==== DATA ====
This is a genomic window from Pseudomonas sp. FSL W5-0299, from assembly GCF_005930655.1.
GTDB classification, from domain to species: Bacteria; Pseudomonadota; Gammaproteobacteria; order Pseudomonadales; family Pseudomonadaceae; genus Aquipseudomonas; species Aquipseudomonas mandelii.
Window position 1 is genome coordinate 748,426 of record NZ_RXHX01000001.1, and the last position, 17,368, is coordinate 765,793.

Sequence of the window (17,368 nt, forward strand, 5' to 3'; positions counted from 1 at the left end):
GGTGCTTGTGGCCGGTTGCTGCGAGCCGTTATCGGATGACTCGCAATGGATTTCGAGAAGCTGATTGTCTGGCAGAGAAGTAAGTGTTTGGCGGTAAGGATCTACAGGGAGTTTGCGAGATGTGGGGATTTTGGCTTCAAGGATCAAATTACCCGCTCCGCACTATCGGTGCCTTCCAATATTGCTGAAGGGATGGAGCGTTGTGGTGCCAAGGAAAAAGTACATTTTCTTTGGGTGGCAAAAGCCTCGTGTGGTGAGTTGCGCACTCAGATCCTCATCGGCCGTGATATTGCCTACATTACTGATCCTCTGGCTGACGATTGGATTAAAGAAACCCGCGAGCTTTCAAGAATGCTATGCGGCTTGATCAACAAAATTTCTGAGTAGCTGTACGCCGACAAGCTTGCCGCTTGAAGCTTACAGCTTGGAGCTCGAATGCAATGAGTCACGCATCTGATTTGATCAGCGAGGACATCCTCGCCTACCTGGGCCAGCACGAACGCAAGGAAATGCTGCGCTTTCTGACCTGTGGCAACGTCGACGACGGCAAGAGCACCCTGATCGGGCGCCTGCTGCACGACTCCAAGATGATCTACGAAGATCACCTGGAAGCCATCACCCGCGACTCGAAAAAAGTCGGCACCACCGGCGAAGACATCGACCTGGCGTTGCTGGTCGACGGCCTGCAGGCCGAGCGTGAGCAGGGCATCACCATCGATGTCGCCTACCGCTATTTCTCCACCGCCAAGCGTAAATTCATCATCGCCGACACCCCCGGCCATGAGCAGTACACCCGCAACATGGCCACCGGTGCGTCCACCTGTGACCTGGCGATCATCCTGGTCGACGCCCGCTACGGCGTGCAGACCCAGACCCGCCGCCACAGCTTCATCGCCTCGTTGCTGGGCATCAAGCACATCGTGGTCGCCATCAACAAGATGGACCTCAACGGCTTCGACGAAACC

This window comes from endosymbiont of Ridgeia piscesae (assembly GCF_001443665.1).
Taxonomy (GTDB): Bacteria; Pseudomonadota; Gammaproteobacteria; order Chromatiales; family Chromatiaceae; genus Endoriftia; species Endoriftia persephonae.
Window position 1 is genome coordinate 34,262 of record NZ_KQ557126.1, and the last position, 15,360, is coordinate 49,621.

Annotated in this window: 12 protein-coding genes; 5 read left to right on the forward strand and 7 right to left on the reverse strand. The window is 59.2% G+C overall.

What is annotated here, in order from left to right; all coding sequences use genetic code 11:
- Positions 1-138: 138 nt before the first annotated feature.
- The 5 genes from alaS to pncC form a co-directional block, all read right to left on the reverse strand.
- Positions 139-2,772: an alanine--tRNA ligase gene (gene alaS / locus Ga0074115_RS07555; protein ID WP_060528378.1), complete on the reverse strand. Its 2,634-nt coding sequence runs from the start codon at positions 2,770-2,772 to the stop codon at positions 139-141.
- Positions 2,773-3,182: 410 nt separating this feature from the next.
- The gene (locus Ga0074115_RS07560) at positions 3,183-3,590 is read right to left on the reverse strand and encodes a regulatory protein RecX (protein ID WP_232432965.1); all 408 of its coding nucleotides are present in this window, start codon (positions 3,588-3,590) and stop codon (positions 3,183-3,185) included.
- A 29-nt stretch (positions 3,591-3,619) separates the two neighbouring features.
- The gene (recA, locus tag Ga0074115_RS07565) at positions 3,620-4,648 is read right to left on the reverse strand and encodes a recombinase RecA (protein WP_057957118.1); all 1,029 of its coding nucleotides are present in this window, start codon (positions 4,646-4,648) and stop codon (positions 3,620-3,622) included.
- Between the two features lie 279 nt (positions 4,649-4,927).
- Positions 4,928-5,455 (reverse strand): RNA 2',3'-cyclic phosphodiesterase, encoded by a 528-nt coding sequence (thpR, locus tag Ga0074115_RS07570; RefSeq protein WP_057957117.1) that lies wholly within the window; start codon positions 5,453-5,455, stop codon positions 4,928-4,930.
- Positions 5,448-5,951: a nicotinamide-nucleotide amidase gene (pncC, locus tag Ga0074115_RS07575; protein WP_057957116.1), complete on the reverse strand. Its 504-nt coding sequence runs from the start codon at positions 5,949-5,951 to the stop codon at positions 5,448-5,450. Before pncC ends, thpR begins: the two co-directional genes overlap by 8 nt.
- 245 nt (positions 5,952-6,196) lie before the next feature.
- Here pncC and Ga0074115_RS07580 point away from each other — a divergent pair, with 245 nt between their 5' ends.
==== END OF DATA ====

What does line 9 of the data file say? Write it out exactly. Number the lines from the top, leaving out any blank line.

Annotated in this window: 12 protein-coding genes; 5 read left to right on the forward strand and 7 right to left on the reverse strand. The window is 59.2% G+C overall.